How Diamonds Taught me to Embrace Imperfection

In case it wasn’t already clear, let’s establish that I am a Type A perfectionist. I consistently put pressure on myself to do everything perfectly on the first attempt, sometimes to the point of paralysis. There are times when I’m so afraid that something I try might not be perfect that I just don’t do it at all, which is completely counterproductive. So how does a jewelry-obsessed perfectionist reconcile imperfection? She looks to diamonds for the answer of course.

In terms of diamond grading, the equivalent of ‘perfect’ is flawless. I’m sure we’re all pretty familiar with the 4Cs of diamonds; well one of those Cs is clarity. According to the Clarity Scale by the Gemological Institute of America (GIA), there are 11 different grades of clarity. The highest grade is flawless, which means the stone has no inclusions or blemishes that are visible to a skilled grader using 10× magnification.

The ten grades that follow flawless describe various levels of inclusions, which are basically internal “imperfections” in the stone (see scale below). According to GIA, a flawless stone is an incredibly rare occurrence that most jewelers have never encountered. Instead, most diamonds fall into the VS or SI categories.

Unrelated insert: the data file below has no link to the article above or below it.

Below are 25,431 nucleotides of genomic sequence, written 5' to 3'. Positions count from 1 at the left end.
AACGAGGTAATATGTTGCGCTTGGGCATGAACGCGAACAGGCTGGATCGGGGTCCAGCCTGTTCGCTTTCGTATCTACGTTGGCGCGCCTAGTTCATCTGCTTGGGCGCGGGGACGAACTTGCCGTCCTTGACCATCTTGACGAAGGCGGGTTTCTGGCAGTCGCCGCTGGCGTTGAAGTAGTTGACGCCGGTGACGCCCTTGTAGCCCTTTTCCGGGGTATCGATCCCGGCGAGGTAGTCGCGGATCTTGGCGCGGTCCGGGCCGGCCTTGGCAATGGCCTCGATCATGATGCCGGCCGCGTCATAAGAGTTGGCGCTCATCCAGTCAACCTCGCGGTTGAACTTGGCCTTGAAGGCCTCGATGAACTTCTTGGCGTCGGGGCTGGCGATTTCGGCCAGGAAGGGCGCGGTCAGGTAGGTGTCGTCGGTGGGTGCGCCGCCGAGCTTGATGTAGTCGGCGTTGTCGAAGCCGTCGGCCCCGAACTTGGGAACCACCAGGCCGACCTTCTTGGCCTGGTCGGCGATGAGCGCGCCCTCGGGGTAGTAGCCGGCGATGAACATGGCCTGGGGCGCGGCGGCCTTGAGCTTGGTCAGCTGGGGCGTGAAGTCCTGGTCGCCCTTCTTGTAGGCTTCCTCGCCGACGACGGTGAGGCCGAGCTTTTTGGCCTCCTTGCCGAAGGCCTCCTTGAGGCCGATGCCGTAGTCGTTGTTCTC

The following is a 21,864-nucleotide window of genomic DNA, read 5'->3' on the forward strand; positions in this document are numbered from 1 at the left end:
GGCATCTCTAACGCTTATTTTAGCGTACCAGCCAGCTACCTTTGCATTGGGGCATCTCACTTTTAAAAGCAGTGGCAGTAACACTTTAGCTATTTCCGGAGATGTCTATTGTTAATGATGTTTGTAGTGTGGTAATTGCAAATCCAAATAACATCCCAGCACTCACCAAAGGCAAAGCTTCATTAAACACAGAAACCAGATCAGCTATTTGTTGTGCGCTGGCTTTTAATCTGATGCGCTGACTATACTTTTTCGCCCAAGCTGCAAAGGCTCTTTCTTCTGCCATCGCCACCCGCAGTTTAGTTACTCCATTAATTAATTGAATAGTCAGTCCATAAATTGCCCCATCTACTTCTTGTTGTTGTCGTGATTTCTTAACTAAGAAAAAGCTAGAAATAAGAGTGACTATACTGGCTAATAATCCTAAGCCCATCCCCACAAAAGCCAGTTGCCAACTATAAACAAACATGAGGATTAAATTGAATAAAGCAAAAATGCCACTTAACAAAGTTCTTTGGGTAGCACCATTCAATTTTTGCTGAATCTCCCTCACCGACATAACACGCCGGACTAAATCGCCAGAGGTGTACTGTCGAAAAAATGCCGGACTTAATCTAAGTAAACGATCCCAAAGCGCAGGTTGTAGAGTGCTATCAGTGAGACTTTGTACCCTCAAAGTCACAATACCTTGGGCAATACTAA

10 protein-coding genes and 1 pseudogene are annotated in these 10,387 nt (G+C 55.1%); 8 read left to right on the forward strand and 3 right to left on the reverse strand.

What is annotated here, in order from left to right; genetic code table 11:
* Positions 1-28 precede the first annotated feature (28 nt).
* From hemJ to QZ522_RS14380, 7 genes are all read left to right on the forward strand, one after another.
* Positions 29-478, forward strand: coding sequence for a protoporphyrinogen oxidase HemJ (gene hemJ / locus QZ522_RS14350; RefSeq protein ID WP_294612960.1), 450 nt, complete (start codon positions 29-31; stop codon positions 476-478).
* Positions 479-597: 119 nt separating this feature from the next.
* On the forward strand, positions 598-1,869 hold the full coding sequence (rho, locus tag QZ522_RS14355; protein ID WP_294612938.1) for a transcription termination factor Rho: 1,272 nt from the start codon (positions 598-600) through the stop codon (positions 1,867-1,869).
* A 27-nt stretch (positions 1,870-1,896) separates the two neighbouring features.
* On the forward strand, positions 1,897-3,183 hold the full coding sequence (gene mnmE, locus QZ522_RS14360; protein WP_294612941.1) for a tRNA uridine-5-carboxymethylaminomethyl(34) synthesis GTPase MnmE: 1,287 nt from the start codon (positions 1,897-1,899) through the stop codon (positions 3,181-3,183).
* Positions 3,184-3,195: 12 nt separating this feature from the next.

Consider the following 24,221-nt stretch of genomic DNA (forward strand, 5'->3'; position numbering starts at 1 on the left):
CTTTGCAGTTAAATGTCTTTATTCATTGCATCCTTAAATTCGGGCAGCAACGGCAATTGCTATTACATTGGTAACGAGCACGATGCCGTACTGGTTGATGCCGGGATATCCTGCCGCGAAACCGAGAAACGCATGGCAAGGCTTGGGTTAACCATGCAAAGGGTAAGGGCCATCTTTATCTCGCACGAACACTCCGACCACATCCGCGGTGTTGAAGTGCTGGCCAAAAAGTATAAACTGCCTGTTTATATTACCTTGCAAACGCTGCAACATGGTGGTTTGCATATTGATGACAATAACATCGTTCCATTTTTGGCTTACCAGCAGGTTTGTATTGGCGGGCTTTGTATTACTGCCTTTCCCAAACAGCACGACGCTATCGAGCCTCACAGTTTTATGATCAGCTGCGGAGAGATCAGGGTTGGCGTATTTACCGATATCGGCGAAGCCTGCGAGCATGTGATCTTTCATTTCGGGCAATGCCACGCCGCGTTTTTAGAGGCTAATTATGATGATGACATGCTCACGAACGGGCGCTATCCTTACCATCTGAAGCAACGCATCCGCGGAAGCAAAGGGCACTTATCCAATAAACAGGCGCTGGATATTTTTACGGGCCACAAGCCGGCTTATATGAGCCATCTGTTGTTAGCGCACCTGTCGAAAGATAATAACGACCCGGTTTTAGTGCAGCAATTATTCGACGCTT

When it comes to diamonds, while flawless may mean perfect, it doesn’t necessarily mean best. According to Tom Burstein, senior vice president of the Americas for the jewelry department at Christie’s, diamond customers are increasingly preferring larger stones over flawless ones. Burstein told Women’s Wear Daily, “The difference in how (the stones) appear is imperceptible — people are not willing to pay super strong high prices for beauty that doesn’t translate when wearing it.”

With this in mind, I’ve re-evaluated my quest for that elusive level of ‘flawless’ perfection. Instead of waiting until I think I can execute something perfectly, I’ll be heeding the sage advice of the diamond: go big or go home.